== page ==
Scientists from the Institute of Psychiatry (IoP) at King's College London have developed a pioneering new method of diagnosing autism in adults. For the first time, a quick brain scan that takes just 15 minutes can identify adults with autism with over 90 per cent accuracy. The method could lead to the screening for autism spectrum disorders in children in the future.
The team used an MRI scanner to take pictures of the brain's grey matter. A separate imaging technique was then used to reconstruct these scans into 3D images that could be assessed for structure, shape and thickness -- all intricate measurements that reveal Autism Spectrum Disorder (ASD) at its root. By studying the complex and subtle make-up of grey matter in the brain, the scientists can use biological markers, rather than personality traits, to assess whether or not a person has ASD.
ASD is a lifelong and disabling condition caused by abnormalities in brain development. It affects about one per cent of the UK population (half a million people), the majority of these being men (4:1 male to female). Until now, diagnosis has mainly relied on personal accounts from friends or relatives close to the patient -- a long and drawn-out process hinged on the reliability of this account and requiring a team of experts to interpret the information.
Dr Christine Ecker, a Lecturer in the Department of Forensic and Neurodevelopmental Sciences from the IoP, who led the study, said: "The value of this rapid and accurate tool to diagnose ASD is immense. It could help to alleviate the need for the emotional, time consuming and expensive diagnosis process which ASD patients and families currently have to endure. We now look forward to testing if our methods can also help children."
Professor Declan Murphy, Professor of Psychiatry and Brain Maturation at the IoP, who supervised the research, said: "Simply being diagnosed means patients can take the next steps to get help and improve their quality of life. People with autism are affected in different ways; some can lead relatively independent lives while others need specialist support or are so severely affected they cannot communicate their feelings and frustrations at all. Clearly the ethical implications of scanning people who may not suspect they have autism needs to be handled carefully and sensitively as this technique becomes part of clinical practice."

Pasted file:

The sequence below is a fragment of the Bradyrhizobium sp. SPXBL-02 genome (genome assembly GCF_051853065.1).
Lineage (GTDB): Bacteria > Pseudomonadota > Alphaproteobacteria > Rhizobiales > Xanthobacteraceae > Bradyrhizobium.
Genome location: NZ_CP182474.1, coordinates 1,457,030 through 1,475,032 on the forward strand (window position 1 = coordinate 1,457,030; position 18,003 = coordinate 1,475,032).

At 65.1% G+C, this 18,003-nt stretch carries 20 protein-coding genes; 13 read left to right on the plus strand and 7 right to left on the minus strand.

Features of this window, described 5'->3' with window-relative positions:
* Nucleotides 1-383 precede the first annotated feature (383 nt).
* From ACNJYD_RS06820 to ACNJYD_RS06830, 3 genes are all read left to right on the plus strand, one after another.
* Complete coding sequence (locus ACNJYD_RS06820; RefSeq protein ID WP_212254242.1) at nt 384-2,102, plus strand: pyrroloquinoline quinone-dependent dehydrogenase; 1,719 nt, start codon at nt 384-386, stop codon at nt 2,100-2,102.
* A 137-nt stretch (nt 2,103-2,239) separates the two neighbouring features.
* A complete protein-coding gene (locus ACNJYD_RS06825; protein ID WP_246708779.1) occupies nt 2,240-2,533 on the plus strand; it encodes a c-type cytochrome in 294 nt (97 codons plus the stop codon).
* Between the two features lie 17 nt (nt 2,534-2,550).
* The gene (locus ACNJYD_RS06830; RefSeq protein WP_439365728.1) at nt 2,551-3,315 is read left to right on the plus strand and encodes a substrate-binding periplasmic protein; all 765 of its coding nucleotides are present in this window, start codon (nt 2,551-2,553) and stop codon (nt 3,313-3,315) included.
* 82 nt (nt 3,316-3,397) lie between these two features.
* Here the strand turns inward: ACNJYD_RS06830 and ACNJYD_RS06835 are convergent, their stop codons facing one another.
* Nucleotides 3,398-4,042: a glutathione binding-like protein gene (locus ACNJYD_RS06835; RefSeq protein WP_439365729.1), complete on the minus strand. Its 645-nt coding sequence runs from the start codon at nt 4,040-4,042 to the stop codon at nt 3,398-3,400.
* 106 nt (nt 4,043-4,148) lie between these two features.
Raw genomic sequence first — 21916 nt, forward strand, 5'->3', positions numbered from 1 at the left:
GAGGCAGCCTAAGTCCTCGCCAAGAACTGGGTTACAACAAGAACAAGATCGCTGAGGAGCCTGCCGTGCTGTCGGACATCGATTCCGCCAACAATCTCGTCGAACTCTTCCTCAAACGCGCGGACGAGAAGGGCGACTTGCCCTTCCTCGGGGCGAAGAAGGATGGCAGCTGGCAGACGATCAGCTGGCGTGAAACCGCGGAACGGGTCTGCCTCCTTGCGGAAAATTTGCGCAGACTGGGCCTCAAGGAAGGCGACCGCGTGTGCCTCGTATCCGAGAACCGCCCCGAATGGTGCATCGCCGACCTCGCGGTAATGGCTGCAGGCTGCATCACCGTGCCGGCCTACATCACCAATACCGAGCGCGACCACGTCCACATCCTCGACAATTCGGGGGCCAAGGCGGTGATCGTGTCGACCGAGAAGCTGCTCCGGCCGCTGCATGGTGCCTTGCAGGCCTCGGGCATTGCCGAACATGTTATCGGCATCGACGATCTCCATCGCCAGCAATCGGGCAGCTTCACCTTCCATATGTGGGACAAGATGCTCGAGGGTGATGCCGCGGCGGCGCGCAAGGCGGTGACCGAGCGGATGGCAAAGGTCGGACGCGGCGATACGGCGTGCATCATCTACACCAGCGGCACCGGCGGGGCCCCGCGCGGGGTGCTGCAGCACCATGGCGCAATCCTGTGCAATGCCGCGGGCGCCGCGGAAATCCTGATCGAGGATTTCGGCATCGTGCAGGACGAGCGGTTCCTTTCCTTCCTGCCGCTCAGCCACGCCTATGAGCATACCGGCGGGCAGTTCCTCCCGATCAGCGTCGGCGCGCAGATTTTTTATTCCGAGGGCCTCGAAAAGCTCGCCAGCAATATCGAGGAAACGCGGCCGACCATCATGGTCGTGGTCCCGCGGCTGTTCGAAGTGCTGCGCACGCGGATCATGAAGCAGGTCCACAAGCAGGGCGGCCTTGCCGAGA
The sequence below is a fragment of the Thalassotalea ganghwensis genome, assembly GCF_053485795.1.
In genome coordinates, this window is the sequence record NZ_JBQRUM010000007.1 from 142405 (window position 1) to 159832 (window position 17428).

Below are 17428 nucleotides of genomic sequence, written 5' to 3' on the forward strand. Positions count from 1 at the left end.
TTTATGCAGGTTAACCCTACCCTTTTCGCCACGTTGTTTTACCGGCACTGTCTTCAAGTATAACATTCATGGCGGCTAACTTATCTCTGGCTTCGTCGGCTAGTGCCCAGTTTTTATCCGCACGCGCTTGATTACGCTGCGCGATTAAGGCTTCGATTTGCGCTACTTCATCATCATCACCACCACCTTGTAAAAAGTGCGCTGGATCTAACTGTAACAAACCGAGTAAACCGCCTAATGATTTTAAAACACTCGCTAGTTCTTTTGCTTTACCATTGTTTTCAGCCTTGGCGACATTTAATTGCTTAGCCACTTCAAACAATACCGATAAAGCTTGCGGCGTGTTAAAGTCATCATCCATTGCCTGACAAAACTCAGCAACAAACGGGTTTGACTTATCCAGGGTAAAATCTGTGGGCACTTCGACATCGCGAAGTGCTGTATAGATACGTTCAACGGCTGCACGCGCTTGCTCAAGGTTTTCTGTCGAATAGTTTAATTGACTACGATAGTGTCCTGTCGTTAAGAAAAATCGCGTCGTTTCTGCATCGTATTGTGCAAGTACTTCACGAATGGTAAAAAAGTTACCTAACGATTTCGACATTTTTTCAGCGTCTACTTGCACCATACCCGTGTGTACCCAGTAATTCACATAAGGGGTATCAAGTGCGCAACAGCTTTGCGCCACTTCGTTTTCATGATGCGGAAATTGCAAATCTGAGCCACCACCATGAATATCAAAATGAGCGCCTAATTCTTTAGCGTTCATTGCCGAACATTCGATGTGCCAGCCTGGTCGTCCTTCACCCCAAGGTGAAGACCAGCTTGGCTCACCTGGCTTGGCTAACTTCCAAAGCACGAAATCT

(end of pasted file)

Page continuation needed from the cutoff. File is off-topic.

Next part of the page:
Professor Christopher Kennard, Chair of the Medical Research Council's (MRC) Neuroscience and Mental Health funding board, said: "Bringing together the knowledge gained from neuroscience in the laboratory and careful clinical and neuropsychological evaluation in the clinic has been key to the success of this new diagnostic tool. In fact, this approach to research is a crucial theme throughout the MRC's strategy. We know that an investment like this can dramatically affect the quality of life for patients and their families. The more we understand about the biological basis of autism, the better equipped we will be to find new ways of treating those affected in the future."
The research studied 20 healthy adults, 20 adults with ASD, and 19 adults with ADHD. All participants were males aged between 20 and 68 years. After first being diagnosed by traditional methods (an IQ test, psychiatric interview, physical examination and blood test), scientists used the newly-developed brain scanning technique as a comparison. The brain scan was highly effective in identifying individuals with autism and may therefore provide a rapid diagnostic instrument, using biological signposts, to detect autism in the future.
The research was undertaken using the A.I.M.S. (Autism Imaging Multicentre Study) Consortium, which is funded by the MRC. Support funding was also provided by the Wellcome Trust and National Institute for Health Research (NIHR).
The paper -- "Describing the brain in autism in five dimensions -- MRI-assisted diagnosis using a multi-parameter classification approach" -- is published in the Journal of Neuroscience.
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